"As I was running, some of my teammates told me not to score, and I knew that scoring was not the right thing to do."
He was glad to be a part of what happened.
"I just want to thank my teammates for not only being classy all night, but pushing me to be classy as well,'' he said.
The gesture was well received.
"We weren't sure how gloomy they would be before the game,'' Morgan said. "They had gloom, but it was not as bad as we thought. We met before the game, and they told us that they did not want us to feel sorry for them, and they did not want us to back off just because of what happened. They wanted us to play them like we would have if Duffy has still been there with them, so we did.
"After the game, they complemented us, and even thanked us for the way that we played them. They are some really cool cats, and I wish them the best of luck with their healing process and the rest of their season. I hope they make the playoffs."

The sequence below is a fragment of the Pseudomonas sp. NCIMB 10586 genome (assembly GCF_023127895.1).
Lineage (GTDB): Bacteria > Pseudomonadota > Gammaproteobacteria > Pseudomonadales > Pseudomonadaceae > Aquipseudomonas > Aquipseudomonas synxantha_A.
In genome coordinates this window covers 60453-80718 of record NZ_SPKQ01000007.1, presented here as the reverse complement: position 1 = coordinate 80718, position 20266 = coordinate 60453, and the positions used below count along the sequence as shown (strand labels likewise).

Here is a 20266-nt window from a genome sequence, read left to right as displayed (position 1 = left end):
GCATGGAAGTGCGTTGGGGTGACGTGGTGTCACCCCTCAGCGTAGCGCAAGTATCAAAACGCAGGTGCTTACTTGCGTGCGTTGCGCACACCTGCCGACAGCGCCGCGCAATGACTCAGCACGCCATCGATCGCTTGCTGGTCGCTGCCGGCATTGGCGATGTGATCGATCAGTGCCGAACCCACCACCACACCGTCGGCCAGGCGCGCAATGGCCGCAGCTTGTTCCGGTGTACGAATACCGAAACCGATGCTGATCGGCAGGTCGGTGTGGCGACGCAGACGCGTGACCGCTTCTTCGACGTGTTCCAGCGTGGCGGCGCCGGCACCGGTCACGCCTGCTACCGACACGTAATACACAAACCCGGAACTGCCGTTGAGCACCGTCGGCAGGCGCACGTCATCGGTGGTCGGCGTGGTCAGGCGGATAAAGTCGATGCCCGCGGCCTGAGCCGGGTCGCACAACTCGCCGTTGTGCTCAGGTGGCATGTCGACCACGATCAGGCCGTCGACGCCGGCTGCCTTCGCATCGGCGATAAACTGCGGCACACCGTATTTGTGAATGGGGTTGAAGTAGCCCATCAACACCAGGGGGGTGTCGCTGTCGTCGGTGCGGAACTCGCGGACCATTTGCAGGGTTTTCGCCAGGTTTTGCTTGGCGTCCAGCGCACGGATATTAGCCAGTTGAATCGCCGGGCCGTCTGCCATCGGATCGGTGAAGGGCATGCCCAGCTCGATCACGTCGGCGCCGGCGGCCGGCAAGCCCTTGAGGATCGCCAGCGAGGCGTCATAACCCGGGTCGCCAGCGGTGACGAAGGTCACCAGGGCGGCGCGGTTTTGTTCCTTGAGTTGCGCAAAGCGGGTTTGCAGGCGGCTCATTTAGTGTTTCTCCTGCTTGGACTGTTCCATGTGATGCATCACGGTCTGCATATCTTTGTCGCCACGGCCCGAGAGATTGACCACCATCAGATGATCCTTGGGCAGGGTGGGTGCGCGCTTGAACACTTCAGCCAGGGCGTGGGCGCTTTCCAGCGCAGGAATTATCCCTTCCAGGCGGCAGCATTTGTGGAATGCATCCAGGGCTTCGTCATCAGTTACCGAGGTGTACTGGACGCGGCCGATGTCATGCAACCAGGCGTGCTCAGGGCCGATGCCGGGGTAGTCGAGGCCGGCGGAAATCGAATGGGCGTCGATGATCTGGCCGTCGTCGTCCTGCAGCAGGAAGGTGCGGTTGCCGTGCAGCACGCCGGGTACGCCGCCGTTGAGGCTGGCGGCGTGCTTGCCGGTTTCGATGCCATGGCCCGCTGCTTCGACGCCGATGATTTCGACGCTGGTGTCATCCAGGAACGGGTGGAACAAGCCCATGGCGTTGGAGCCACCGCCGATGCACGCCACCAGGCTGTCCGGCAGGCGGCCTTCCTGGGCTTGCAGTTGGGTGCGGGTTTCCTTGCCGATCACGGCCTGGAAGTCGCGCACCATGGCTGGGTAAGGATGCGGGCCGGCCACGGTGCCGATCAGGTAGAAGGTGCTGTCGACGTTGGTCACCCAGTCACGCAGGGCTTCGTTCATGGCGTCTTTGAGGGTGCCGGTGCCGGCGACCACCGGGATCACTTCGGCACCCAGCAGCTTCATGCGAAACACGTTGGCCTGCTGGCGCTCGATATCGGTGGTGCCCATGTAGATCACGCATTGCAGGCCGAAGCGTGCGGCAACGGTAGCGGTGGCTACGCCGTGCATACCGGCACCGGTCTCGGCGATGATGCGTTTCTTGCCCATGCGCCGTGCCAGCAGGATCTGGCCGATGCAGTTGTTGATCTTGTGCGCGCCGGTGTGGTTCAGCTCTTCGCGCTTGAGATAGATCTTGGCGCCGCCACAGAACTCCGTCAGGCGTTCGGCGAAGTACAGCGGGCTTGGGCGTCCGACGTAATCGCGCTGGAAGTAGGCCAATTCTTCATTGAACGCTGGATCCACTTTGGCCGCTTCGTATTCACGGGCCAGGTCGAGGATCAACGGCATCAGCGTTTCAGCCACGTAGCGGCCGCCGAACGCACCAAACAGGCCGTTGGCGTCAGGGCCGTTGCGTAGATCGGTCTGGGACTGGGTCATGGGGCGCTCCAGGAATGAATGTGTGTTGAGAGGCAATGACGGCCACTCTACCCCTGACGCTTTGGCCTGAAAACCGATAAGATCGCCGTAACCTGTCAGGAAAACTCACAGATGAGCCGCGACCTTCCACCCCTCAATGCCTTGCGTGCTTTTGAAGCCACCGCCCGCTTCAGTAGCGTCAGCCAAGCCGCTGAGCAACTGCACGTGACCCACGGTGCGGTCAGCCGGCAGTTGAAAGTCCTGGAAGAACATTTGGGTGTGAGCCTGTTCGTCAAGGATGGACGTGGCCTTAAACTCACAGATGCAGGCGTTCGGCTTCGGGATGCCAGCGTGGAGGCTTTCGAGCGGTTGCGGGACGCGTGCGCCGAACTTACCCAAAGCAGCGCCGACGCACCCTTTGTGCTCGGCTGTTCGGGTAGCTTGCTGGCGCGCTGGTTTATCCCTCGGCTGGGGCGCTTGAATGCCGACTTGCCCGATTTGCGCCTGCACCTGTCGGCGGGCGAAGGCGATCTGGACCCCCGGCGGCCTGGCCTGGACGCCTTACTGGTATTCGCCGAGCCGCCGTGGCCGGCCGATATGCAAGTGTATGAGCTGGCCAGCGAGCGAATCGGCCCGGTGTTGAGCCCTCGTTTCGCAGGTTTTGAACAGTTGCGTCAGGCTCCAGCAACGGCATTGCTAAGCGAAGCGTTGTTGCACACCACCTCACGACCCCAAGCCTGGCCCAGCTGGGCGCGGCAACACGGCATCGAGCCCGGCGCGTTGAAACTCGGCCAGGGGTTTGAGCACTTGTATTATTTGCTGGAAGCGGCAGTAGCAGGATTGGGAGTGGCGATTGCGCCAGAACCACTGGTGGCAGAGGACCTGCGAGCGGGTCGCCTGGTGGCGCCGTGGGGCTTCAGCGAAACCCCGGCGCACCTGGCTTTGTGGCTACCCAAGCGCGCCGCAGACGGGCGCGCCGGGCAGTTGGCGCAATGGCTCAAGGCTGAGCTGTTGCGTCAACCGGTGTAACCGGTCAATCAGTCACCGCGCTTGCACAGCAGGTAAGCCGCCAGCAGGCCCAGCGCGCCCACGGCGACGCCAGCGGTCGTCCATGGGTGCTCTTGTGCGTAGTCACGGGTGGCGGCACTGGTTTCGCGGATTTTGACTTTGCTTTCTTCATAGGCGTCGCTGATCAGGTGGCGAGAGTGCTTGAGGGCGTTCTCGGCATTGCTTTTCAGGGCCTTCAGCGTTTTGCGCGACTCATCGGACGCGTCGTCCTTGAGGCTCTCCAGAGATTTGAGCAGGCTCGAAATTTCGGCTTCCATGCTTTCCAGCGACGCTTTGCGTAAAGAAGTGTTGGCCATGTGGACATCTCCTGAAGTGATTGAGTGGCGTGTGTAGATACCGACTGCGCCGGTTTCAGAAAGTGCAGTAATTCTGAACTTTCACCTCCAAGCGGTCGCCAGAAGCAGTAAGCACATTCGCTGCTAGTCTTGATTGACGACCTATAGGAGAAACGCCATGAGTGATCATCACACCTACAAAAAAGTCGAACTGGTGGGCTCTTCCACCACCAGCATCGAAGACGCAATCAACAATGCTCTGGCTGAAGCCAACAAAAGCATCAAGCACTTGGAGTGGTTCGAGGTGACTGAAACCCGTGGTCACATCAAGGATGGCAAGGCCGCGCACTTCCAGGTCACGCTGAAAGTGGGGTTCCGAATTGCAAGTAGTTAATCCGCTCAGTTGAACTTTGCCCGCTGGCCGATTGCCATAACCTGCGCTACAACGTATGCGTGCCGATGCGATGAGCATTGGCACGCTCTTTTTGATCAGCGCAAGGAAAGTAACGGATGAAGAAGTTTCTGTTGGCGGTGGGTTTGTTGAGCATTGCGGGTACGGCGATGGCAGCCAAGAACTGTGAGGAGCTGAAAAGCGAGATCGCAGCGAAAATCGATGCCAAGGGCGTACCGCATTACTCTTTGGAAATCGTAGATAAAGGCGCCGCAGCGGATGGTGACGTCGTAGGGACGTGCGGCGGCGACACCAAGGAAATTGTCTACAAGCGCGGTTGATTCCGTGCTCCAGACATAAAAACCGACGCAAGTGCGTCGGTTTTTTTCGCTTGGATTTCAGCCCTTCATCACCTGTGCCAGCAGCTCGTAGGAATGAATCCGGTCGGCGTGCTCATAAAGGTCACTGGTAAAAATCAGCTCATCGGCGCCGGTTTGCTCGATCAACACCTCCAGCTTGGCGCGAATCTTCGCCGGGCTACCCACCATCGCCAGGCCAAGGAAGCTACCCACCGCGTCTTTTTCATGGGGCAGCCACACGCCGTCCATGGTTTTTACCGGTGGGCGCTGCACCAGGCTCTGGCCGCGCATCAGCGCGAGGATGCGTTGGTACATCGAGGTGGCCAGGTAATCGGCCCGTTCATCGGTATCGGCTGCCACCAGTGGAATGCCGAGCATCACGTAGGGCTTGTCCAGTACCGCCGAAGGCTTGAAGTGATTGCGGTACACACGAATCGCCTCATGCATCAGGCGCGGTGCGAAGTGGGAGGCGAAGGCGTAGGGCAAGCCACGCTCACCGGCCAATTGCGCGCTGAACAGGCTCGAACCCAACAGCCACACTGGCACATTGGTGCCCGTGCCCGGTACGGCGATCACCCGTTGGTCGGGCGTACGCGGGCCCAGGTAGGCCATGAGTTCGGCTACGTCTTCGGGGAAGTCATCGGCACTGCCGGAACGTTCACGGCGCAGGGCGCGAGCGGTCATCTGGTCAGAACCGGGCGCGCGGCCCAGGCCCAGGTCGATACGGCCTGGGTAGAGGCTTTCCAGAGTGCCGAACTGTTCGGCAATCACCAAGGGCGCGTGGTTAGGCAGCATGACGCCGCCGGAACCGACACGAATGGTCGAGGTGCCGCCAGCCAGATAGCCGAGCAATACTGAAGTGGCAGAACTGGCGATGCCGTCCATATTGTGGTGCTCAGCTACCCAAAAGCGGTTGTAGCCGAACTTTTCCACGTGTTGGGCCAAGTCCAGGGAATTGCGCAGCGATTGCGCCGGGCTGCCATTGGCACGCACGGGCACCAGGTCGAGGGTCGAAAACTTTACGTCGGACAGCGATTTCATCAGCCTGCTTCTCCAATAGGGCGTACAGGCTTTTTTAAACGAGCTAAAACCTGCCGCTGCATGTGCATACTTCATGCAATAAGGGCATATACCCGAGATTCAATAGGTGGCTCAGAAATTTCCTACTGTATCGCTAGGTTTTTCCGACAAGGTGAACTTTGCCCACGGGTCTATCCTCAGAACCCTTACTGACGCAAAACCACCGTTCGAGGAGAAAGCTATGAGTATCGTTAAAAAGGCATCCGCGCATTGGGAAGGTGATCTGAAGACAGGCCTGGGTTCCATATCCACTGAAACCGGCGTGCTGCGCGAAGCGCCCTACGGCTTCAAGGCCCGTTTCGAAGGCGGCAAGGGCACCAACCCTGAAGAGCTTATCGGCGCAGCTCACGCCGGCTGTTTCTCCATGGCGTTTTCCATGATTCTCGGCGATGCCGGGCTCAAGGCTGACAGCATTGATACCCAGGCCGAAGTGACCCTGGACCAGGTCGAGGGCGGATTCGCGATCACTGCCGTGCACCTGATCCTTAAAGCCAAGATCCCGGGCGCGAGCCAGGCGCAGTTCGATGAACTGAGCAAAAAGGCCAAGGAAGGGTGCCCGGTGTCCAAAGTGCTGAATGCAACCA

What becomes of the rest of Morgan's football career remains to be seen.
He is getting interest from Arkansas State and Central Arkansas. Bigger schools such as Southern Miss and Texas Tech are starting to re-enter the picture.
At 6-1, 195 with a 4.5 time in the 40, there's no doubt he can play. It's the other issues that are a concern. Bradley is doing his best to make those go away.
"I send things out to places and I tell schools, he's had some off the field issues, but if you're interested, please call me because it's not near as bad as what it sounds,'' Bradley said. "They assume his grades are bad or that he's done something really, really bad. Everyone deserves a second chance. He's doing the right thing."
Bradley said he and Morgan have had many talks, but none of them have been about behavior.
"He's not a discipline problem at all,'' Bradley said. "His grades are getting better. He'll have an opportunity to play. He's too good of an athlete and too good of a young man right now."
Bradley admitted he had concerns at the beginning but they have proven to be unfounded.
"I've never seen anything negative out of the kid,'' he said. "He's the most polite kid. He works hard. He knows he has one shot to get his education.
"He's showing people he's doing the right thing."
That was never more evident as when he took a knee.